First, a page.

Good luck to Mr Lee in bringing this cracker of a satire with all its layers of orgiastic, trenchant verbiage to the screen. Playing out over a single day of a 19 year old just-returned war hero who is being honored along with his squad for a successful shock-and-awe mission in Iraq; as our lone hero drags his heels through the pomp and ceremony of the erected theatre of a Cowboys' Thanksgiving home game complete with a Destiny's Child performance, we the readers get to inhabit the amphitheatre of the "old soul" within him.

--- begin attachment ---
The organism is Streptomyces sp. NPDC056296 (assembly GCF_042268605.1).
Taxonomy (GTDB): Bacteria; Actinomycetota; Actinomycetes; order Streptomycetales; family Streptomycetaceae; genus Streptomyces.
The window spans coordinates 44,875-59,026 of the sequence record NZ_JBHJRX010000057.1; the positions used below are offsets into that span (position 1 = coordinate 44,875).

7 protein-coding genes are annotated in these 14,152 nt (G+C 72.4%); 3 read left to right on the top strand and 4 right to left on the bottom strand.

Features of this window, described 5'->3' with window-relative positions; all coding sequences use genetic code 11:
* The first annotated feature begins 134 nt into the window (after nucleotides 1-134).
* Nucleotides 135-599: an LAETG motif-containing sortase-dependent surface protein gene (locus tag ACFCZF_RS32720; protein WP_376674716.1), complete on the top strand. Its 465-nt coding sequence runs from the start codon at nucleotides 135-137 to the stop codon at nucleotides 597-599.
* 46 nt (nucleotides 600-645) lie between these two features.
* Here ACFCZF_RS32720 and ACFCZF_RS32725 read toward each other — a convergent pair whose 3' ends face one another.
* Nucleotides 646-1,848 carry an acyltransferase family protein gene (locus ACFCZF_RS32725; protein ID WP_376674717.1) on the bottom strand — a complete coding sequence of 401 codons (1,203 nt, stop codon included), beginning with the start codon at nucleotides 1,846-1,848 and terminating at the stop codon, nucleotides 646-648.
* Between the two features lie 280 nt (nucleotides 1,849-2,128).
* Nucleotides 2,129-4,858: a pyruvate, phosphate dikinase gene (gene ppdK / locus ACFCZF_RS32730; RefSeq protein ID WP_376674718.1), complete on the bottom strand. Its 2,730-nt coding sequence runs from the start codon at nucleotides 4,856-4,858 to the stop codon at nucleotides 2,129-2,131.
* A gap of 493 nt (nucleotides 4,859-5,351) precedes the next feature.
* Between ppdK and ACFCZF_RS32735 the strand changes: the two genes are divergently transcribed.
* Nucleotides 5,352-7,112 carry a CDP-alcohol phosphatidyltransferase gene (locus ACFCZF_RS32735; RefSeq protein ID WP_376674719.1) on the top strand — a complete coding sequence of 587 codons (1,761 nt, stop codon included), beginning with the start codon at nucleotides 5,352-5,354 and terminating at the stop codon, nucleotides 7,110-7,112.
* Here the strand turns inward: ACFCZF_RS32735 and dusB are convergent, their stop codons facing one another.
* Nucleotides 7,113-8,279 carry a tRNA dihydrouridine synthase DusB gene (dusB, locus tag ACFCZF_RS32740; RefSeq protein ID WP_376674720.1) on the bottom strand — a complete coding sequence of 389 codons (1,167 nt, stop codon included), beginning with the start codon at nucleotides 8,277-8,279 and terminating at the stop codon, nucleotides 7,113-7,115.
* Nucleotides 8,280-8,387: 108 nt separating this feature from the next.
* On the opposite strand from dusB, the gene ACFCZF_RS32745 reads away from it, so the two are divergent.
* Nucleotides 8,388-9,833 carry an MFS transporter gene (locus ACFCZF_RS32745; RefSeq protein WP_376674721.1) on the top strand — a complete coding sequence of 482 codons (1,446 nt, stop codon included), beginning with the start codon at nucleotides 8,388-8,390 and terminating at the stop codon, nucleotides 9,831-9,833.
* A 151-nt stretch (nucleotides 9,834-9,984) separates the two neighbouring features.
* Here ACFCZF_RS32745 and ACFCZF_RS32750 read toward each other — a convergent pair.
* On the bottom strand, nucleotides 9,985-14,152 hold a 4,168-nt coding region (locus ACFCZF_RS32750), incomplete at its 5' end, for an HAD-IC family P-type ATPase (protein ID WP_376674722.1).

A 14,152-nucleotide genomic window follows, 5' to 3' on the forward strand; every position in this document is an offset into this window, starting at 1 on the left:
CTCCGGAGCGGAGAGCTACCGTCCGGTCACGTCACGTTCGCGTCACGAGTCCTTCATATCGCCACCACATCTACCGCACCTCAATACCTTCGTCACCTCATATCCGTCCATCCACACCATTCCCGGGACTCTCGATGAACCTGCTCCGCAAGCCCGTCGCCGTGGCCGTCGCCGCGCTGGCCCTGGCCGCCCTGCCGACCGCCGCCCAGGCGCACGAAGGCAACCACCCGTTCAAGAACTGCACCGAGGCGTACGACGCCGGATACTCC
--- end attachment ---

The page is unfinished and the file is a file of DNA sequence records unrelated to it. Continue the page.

His inner monologue, a rigorous and continuous commentary on the misguided state-sponsored war he is a part of and the industrial fantasy-making culture machine that is erected around it, is often interrupted by the grotesquerie that invades his senses: from the pyrotechnics of the circus erected to the overwhelming pangs of lust for a cheerleader he's fallen for to his doting sister's persuasive pleads to withdraw from the military service to the flashbacks of the explosive incident-the reason for his unasked-for celebrity status-where he lost his best mate to his interactions with overfed, over-entertained squealing zombie-humans and punch-drunk-with-their-own self-importance corporate lizards.